• I'm more in the #1 camp, but i'm not angry. Downvoting, while it may seem like a hostile action, is more constructive than posting comments such as "what have you tried". Downvote and move on. they'll get the message and ask better questions or they won't and we won't have to see their questions for much longer due to the rate-limiting system. – Kevin B Oct 9 '14 at 16:04
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Could it be a way to flag these questions in one click with a 'request for code' or 'show what you tried' without making the OP feel slapped in the face (the angry commenters will take care of that anyway). It could include a link to the guidelines.

This feature already exists IMHO, but few extra clicks away from your current expectation.

enter image description here.

There are few other close reasons as well, such as unclear what you're asking, too broad etc.

Once 5 3k+ users vote to close for the above reason, The question will be put on hold (It doesn't accept answers) and the OP is presented with a label similar to the following:

enter image description here

It does include helpful links to help center, as well as other relevant ones such as how to create a Minimal, Complete & Verifiable Example for the close reason mentioned above.

Closing such questions as soon as possible will prevent low quality answers - Such Answers prevents Low Quality or Off Topic questions from eventually getting deleted automatically. If the question could be improved to fit the rules of community - OP can improve it while it is on hold, and It'll receive quality answers once it is opened.

So, personally I don't like this idea. I like what Servy says: If the question is not clear, close it ASAP.


If you patiently keep contributing for a little while more, You'll get this privilege.

  • I think very few people -- questioners or answerers -- would interpret "too broad" to mean "show what you've tried". – Hot Licks Oct 9 '14 at 11:48
  • Which is why i mentioned "the currently available option" - I've seen plenty of questions showing no effort getting closed as too broad... In most of the cases, there will be many ways of doing one thing - if the OP doesn't show the path he's currently on - then it's kind of too broad, even if it is a silly thing - there are too many possible answers in general – T J Oct 9 '14 at 11:58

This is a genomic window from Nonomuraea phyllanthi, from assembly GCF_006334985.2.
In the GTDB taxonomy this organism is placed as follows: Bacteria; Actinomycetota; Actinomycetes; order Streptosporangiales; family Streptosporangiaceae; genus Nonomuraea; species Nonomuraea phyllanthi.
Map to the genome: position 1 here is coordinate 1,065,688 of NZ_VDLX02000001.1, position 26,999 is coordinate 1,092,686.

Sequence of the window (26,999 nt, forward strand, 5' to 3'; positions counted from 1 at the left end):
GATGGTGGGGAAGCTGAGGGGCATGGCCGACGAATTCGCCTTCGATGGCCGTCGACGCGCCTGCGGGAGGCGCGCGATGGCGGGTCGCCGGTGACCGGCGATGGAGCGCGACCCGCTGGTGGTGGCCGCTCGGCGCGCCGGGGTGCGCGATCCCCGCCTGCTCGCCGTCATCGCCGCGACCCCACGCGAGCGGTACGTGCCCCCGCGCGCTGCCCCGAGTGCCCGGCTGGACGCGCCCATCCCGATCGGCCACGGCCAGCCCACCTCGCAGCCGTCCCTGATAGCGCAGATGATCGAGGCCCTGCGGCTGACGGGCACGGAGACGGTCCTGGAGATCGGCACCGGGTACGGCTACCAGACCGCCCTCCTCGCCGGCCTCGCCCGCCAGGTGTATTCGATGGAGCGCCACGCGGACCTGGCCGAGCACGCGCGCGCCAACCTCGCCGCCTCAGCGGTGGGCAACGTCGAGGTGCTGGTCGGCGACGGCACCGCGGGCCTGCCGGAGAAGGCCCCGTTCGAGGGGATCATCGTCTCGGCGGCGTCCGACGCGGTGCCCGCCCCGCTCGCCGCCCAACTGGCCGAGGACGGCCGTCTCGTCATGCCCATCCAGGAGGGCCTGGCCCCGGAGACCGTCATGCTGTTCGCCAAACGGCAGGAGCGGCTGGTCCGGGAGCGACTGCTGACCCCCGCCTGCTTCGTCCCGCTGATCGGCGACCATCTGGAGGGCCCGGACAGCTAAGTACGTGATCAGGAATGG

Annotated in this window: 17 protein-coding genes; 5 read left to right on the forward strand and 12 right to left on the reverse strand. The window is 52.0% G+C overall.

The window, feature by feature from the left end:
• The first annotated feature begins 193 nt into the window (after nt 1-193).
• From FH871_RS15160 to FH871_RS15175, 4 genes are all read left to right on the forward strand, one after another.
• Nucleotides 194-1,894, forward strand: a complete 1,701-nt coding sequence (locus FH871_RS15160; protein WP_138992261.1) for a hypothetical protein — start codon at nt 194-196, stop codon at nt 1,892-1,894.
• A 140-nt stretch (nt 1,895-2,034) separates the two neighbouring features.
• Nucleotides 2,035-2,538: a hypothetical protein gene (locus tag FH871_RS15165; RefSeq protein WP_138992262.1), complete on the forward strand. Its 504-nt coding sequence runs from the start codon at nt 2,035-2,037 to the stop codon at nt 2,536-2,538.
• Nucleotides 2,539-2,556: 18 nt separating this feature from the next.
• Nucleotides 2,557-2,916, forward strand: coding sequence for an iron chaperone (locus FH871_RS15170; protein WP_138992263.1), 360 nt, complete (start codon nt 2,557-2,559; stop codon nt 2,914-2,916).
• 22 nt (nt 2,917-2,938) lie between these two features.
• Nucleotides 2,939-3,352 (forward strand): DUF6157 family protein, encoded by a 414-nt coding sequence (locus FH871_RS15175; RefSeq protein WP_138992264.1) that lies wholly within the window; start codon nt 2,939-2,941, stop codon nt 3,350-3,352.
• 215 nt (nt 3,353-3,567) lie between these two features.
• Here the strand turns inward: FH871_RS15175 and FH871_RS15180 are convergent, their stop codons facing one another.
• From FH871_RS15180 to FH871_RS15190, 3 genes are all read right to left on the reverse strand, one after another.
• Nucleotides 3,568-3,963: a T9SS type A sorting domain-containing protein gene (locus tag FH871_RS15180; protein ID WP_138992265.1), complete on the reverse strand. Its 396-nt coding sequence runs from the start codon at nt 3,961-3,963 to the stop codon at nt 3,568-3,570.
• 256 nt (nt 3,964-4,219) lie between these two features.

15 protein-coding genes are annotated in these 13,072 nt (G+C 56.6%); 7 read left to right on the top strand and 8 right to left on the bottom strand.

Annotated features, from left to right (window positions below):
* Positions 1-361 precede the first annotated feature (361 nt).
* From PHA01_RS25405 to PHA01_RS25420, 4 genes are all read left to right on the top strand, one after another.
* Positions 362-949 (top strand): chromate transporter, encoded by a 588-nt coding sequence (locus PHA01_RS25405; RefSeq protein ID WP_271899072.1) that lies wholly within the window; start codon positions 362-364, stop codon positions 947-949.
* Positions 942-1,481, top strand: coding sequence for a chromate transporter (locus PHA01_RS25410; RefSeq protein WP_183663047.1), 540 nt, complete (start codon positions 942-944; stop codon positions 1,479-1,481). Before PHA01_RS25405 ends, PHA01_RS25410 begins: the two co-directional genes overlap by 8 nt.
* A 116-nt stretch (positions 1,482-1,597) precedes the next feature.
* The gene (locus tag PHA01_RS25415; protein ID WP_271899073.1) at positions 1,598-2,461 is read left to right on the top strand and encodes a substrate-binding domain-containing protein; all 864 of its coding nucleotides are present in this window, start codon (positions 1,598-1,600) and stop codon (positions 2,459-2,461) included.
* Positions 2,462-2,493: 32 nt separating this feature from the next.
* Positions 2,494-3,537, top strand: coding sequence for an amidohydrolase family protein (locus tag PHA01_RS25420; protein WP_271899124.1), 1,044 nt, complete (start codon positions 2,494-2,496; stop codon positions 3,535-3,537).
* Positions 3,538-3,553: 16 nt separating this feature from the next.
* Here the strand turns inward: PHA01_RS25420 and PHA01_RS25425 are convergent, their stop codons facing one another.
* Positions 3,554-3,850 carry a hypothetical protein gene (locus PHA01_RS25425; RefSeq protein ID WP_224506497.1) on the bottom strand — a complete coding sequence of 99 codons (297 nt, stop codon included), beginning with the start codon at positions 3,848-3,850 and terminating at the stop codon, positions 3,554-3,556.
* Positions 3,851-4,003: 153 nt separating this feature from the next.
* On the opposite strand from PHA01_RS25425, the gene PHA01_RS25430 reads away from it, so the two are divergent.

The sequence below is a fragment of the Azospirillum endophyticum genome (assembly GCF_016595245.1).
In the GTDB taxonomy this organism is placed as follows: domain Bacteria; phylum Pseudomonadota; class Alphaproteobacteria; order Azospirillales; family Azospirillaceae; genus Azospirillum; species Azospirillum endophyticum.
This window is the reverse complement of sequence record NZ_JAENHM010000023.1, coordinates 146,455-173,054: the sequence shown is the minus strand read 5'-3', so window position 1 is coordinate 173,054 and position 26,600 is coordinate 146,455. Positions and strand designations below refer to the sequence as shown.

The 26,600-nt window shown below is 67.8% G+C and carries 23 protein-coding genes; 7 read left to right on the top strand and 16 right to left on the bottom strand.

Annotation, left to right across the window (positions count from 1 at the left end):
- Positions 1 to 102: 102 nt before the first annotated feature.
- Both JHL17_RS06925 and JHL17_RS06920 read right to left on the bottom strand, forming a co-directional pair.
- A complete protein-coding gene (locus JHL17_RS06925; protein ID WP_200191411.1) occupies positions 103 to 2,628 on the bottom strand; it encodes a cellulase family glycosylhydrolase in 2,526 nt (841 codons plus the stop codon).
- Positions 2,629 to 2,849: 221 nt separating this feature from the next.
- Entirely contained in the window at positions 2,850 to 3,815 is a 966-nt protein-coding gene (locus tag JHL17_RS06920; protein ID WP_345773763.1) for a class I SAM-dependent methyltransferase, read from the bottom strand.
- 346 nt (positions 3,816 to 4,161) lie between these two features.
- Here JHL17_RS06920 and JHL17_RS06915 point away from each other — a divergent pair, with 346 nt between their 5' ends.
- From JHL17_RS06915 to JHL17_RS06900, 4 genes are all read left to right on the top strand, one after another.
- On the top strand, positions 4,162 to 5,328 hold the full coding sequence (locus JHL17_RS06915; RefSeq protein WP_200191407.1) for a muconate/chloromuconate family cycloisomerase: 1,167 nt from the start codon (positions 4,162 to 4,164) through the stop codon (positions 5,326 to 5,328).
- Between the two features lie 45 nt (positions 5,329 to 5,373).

• But that's a misuse of the closing code. "Too broad" is "Explain Java to me". Opie is very unlikely to understand it to mean "You should have provided some code". What's the point of closing if Opie doesn't understand the reason? – Hot Licks Oct 9 '14 at 12:05
  • So what about questions which can be answered in a 1000 ways due to the lack of details (read no effort) i don't think that is accepted as well.. – T J Oct 9 '14 at 12:08
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    Just like an answer, a closing code is of no use (other than to irritate Opie) if it's not understood. – Hot Licks Oct 9 '14 at 12:09
  • I think there are too many possible answers - is well understandable - if it was me, i'll do a google search and find one of the possible the answer. Anyway i'll remove it from the ans since it's not officially accepted. – T J Oct 9 '14 at 12:12
  • @HotLicks TJ's example is not a misuse of the "too broad" close reason. When someone posts a question about "how to code X" without code, how do I know that their problem is how to use the language itself, how to use the API of library X, or Y, or Z, how to perform math, how linked lists work, etc? The question is "too broad" because I don't know what kind of help the person needs. If they do include what they've tried, then at least I have an idea of where they stand and what the specific problem might be. – Louis Oct 9 '14 at 12:12
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    @Louis - In general I know exactly what kind of help the person needs. The trick is to get them to seek that help. – Hot Licks Oct 9 '14 at 12:18
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    @HotLicks The rest of us do not posses the crystal ball you have so we close as too broad. – Louis Oct 9 '14 at 12:19
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    @HotLicks "What's the point of closing if Opie doesn't understand the reason?" Main reason: so that the question can be deleted. Secondary reason: so that the poster learns via conditioning. – user3717023 Oct 9 '14 at 12:56
  • @CareBear - Like I said, a closing code is of no use (other than to irritate Opie) if it's not understood. – Hot Licks Oct 9 '14 at 18:42